Derek Winnert


This article was written on 24 Aug 2013, and is filled under Reviews.

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Notting Hill **** (1999, Hugh Grant, Julia Roberts, Rhys Ifans) – Classic Movie Review 184


‘I’m also just a girl, standing in front of a boy, asking him to love her.’

Julia Roberts enchants as Anna Scott, the world’s most famous movie star, in this delicious, winning hit romantic comedy. But, even so, the movie belongs to the delightful Hugh Grant, who gives a gloriously skilled display of comedic acting as divorced English travel bookshop owner William Thacker.


When the couple’s paths accidentally cross in London’s Notting Hill area as she enters his shop, romance is the last thing on the minds of Anna and William. The ordinary, rather unsuccessful and unrealised William can hardly believe it when they meet again in a coffee shop. But this time he spills orange juice on her and he invites her into his nearby flat to change, a deal sealed with a shock thank-you kiss.


They eventually get fully acquainted. But a relationship with the world’s most famous movie star isn’t going to be a piece of cake, what with the sensation-seeking press and your daft friends. How will it all pan out? How indeed! But this is a romcom, with a story as predictable as night following day, so we really know how it’s going to end as soon as it starts. It’s not about the story, comforting and cosy though it is. It’s about the laughs.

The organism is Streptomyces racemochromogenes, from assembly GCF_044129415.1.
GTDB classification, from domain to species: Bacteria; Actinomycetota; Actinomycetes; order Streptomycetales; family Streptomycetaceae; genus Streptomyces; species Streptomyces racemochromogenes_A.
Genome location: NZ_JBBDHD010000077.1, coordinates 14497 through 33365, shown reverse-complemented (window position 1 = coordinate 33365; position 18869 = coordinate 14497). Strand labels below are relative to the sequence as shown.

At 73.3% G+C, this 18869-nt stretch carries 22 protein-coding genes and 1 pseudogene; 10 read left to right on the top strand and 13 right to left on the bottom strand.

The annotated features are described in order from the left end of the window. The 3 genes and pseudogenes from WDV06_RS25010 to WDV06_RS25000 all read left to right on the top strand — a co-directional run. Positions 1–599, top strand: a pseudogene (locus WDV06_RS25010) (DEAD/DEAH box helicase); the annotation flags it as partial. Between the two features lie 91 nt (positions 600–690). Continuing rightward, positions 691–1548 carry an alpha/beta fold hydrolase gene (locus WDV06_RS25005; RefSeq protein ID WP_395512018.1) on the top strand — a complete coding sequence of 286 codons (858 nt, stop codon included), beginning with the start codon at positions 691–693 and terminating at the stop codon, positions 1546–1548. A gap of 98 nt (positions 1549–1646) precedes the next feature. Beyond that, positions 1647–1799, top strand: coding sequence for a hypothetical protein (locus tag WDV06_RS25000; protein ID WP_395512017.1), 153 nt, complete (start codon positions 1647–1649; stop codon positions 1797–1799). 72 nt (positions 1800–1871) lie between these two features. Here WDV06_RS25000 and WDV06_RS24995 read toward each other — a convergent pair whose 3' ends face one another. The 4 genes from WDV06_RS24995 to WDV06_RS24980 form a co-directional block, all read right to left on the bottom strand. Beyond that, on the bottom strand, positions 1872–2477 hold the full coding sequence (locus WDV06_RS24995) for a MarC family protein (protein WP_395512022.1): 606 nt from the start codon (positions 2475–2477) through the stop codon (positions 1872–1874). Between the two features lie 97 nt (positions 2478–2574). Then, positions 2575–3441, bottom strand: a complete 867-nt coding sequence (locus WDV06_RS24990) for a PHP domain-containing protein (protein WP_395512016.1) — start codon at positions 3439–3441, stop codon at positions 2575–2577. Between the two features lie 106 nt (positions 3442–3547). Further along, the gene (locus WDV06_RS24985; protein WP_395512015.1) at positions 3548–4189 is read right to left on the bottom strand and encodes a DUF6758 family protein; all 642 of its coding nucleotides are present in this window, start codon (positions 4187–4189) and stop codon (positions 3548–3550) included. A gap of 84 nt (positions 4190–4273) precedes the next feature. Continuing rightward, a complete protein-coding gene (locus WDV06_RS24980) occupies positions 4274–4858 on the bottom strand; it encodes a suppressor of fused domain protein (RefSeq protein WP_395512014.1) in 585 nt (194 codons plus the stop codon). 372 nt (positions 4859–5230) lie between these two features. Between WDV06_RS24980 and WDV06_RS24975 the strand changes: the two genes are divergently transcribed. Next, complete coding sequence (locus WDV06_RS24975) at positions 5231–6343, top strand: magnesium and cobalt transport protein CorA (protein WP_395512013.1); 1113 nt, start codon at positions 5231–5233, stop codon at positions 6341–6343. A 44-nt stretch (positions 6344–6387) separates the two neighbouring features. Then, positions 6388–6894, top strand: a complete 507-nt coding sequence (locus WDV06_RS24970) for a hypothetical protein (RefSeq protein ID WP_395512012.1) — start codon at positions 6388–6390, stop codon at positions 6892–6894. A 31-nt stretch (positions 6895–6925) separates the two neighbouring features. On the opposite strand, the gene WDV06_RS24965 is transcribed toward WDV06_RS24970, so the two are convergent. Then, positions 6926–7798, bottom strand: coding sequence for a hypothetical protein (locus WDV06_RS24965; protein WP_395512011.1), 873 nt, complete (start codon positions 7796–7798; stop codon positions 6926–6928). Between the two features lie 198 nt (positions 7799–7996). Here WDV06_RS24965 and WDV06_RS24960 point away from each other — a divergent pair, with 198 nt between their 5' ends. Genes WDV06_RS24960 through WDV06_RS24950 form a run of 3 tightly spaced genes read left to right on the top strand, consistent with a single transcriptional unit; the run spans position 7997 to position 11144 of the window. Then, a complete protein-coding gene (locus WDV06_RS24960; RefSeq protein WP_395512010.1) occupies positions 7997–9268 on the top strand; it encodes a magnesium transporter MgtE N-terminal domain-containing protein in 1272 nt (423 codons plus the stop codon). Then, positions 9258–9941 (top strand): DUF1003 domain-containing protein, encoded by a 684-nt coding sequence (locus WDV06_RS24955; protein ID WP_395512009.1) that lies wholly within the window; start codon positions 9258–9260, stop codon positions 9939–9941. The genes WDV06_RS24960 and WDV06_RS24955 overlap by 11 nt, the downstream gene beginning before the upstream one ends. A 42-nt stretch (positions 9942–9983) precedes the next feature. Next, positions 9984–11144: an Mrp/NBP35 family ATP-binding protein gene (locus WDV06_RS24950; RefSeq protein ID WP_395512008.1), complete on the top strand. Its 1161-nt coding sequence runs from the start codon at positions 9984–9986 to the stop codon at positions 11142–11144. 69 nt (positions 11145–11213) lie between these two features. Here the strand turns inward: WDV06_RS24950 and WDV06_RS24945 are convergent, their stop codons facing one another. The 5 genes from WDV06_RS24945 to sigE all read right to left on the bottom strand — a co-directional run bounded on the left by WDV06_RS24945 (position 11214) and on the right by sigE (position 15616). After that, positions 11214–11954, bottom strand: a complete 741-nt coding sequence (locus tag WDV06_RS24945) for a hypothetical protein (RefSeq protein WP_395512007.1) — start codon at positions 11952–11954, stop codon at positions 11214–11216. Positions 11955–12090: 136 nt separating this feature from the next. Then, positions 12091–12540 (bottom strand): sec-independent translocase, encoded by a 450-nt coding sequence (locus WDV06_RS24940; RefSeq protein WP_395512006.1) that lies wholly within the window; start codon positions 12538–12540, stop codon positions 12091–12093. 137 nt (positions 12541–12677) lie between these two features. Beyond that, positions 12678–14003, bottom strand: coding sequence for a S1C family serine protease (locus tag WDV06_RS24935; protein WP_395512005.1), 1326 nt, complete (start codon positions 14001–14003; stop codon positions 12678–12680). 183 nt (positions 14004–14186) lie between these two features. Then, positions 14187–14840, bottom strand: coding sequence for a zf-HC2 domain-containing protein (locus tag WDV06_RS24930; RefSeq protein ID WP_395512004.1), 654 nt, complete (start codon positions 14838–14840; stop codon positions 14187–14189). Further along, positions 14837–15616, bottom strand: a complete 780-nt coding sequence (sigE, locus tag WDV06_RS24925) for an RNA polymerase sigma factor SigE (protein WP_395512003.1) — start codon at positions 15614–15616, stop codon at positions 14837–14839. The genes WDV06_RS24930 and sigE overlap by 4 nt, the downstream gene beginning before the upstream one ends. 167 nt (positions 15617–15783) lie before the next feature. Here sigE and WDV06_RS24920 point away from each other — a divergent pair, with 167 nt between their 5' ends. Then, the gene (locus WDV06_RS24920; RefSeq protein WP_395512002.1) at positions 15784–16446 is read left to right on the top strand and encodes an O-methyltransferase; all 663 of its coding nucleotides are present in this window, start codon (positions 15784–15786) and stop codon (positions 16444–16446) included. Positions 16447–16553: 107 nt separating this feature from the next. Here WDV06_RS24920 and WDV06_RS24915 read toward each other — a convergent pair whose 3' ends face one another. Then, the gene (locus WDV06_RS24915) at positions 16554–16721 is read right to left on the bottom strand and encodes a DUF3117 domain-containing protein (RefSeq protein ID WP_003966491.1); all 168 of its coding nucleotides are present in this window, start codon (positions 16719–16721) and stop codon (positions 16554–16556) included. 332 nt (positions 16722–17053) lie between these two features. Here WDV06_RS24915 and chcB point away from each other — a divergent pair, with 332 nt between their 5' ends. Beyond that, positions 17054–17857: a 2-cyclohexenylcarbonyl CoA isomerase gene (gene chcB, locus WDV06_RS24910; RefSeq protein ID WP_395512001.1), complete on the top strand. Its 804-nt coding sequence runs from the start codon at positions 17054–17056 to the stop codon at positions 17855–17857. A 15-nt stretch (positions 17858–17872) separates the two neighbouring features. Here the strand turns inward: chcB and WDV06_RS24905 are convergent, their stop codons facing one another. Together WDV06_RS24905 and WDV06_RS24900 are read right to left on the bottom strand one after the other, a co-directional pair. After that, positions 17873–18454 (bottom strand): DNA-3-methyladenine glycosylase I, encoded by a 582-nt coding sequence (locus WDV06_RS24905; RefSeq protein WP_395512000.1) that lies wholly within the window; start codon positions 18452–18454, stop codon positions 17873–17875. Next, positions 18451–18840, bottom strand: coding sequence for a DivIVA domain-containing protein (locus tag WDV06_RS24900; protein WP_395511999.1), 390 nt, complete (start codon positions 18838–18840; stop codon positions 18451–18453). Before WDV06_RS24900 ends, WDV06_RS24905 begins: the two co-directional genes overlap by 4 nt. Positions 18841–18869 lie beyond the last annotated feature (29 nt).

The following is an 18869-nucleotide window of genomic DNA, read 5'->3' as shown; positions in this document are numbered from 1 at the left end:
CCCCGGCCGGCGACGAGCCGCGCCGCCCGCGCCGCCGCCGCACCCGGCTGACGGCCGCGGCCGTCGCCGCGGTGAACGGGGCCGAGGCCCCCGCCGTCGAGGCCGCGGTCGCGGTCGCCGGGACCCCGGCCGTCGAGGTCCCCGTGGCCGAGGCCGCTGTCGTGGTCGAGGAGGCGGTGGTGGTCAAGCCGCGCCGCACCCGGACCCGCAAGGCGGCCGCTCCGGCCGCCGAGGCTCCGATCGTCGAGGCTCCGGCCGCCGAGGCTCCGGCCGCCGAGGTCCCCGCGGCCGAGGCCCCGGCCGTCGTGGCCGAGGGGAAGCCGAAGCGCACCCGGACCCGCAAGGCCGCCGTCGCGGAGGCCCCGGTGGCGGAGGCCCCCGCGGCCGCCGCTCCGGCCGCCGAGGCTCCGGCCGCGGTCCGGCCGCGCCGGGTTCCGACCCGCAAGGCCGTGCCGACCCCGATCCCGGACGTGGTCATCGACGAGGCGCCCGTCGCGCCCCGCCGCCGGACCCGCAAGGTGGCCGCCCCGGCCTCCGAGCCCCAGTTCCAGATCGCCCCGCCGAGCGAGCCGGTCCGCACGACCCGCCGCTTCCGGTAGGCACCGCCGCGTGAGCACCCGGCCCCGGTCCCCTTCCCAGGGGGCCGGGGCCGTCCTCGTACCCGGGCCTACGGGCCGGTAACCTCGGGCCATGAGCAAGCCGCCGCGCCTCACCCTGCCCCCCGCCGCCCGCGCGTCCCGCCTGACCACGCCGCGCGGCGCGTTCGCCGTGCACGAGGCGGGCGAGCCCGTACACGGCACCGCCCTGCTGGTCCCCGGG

The fun in this 1999 delight from Britain’s shrewd Working Title company starts with Richard Curtis’s entertaining, consistently funny screenplay. It is a little gem, one of his best. It is a clear follow-up to his previous 1994 hit Four Weddings and a Funeral, also with Grant. But, lighter toned and more playful this time, it’s not too similar, carving out some fresh, fertile ground.


Then producers Tim Bevan and Eric Fellner have got the casting right. It’s a delight to sit back and relish the sweet, charming performances from the appealing, handpicked players. Third, Roger Michell brings polished, well-crafted direction to the mix. And it all adds up to a heart-warming delight.

Roberts is basically playing herself, so perhaps it isn’t much of an acting stretch, unlike, say, her brio Oscar-winning turn in Erin Brockovich (2000), but she does it charmingly. Rhys Ifans scores a lot of laughs as Grant’s roommate from hell, Spike. But it’s Grant’s show. He is in his romcom prime here, with perfect comedy timing and great warm and appeal. In the 90s, he seemed to be the true heir to the other Grant, Cary.


The flat with the blue door where William lives belonged to Richard Curtis. The blue door was sold by Christie’s at auction and is now on a property in Devon. The bookshop is actually an antiques store just down the road from Curtis’s production offices.

Omid Djalili plays the coffee shop cashier serving the OJ grant spills on Roberts. He was filming The Mummy at the same studios and was asked in.

Notting Hill Julia Roberts ©Universal Studios

The fictional film Anna Scott and the real Matthew Modine have made is called Gramercy Park.

With Roberts earning $15million, it was a costly $42million, but a great investment as the US gross was $116million and it was a runaway success at home, taking over £30million in the UK.

© Derek Winnert 2013 Classic Movie Review 184

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